In the Twin Cities of Minnesota, they’re looking at expanding the light rail they have by providing what would seem to an outside observer (me) a link between the two cities, Minneapolis and St. Paul. Obviously, the two cities have grown up without the rail infrastructure, so lots of homes and businesses will be affected, and a group of the affected folks evidently sued to stop the project, saying planners didn’t pay them enough heed.
The judge seems to be saying, “You could have paid them more heed, but your sin wasn’t egregious enough to make me want to stop the project.” To me, this raises a couple of important considerations for transit planners and advocates, AND people who do the same day job as me–public participation/community engagement.
In theory, it would be great if the people who would be using a new transit system or line had a substantial say in where it went, and maybe even how it got built. In practice, it would be hard to please anyone. I would love, though, to see us try. I would love to see us create tools–both online and in-person–for people to use to plot out transit lines and understand the costs, both financial and otherwise, associated with their preferences. If someone wanted a stop near their home or business, but was concerned about how long construction would disrupt things, theoretically, they could toggle the amount of time spent on construction, speeding things up–which would cost more overall (labor overtime, etc.) but might seem less costly to those most immediately affected.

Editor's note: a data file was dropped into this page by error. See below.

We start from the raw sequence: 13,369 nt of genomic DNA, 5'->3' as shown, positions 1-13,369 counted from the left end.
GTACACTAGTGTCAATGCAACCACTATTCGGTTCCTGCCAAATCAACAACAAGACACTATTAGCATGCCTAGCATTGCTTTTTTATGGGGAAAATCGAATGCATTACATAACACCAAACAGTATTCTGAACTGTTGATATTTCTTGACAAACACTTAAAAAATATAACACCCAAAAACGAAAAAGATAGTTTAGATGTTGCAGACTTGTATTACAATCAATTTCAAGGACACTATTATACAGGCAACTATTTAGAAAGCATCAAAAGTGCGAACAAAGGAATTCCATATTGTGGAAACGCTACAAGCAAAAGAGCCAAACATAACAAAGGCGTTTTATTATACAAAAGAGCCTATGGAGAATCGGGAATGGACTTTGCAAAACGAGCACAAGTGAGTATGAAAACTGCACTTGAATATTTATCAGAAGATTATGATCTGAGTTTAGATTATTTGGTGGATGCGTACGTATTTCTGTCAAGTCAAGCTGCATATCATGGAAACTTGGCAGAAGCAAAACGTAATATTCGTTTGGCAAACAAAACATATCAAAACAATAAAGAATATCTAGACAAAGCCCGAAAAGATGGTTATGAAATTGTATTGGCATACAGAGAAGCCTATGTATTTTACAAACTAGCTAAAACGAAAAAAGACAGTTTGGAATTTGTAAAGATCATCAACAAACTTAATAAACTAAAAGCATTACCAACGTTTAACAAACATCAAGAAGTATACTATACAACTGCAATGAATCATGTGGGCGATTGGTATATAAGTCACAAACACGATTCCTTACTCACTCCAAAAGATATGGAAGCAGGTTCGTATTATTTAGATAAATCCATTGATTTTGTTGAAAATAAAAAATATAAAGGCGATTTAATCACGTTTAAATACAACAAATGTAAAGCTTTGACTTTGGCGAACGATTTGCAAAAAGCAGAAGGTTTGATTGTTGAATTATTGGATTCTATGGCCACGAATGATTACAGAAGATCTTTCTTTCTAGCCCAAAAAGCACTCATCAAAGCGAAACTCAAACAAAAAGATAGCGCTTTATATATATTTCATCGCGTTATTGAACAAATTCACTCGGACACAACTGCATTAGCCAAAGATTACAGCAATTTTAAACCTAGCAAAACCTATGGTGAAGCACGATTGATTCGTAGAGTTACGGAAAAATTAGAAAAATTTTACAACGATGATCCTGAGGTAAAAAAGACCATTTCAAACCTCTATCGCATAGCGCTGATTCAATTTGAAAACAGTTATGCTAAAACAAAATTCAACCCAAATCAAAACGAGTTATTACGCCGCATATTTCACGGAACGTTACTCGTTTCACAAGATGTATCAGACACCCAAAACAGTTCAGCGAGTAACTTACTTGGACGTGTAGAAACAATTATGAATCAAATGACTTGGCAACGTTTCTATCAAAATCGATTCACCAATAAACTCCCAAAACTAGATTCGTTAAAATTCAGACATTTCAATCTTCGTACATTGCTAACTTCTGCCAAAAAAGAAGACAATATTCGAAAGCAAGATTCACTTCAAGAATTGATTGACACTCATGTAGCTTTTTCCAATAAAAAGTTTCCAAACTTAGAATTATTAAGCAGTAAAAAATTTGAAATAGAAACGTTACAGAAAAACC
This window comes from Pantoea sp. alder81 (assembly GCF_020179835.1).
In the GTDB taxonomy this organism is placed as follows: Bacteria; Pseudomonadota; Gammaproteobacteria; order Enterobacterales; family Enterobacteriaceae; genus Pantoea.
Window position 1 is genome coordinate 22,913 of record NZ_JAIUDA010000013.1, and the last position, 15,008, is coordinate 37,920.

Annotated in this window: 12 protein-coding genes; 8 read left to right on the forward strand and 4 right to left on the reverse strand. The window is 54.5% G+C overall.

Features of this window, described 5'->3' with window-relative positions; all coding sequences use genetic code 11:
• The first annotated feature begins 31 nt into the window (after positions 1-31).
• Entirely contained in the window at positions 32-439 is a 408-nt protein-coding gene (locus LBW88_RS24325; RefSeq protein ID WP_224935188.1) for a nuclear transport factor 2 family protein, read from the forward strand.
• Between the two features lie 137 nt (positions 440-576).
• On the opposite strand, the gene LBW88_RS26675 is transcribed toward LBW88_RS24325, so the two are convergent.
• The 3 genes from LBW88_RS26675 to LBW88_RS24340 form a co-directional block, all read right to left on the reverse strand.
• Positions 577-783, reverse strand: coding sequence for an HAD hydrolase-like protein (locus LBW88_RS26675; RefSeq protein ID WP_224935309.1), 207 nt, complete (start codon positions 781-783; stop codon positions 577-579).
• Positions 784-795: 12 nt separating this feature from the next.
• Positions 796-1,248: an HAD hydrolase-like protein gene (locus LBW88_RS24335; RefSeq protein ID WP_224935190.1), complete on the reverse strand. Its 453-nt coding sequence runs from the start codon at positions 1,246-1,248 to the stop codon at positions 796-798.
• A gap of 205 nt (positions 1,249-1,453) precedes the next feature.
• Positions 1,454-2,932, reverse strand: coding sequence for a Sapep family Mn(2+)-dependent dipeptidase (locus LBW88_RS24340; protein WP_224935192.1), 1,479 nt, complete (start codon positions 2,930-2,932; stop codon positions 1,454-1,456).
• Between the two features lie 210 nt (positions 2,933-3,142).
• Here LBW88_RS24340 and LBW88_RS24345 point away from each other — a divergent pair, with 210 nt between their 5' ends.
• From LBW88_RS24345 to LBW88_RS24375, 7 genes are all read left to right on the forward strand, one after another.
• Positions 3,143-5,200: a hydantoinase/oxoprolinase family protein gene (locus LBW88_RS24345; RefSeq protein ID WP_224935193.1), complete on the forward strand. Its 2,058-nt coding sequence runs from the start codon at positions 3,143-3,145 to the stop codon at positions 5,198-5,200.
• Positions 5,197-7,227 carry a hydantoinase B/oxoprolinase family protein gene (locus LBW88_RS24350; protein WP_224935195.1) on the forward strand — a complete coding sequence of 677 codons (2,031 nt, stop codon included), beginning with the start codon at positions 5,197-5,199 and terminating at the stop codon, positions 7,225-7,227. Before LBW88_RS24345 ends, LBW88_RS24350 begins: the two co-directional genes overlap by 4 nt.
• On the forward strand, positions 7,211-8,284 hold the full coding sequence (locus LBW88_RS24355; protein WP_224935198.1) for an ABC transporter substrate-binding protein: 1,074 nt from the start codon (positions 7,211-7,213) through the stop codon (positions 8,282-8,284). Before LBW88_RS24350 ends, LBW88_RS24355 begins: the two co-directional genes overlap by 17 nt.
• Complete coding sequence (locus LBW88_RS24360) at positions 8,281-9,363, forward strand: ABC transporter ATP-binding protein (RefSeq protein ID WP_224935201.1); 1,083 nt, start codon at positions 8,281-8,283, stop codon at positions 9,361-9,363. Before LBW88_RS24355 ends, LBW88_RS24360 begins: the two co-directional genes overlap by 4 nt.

The mantra that “transit must pay for itself” (repeated recently by a an anti-transit-sounding member of Congress) means that the people for whom it is being built have to use it and pay for it. So, as a practical matter, those people should have a significant say in how it will run and work. While I am not suggesting that transit planners can ever prevent disruption during the construction phase and should not, therefore, stop a project because it will cause some disruption, I think we would be wise to think of ways to involve the public so that they both approve the concept AND its execution, and they understand the choices associated with a particular route or construction schedule.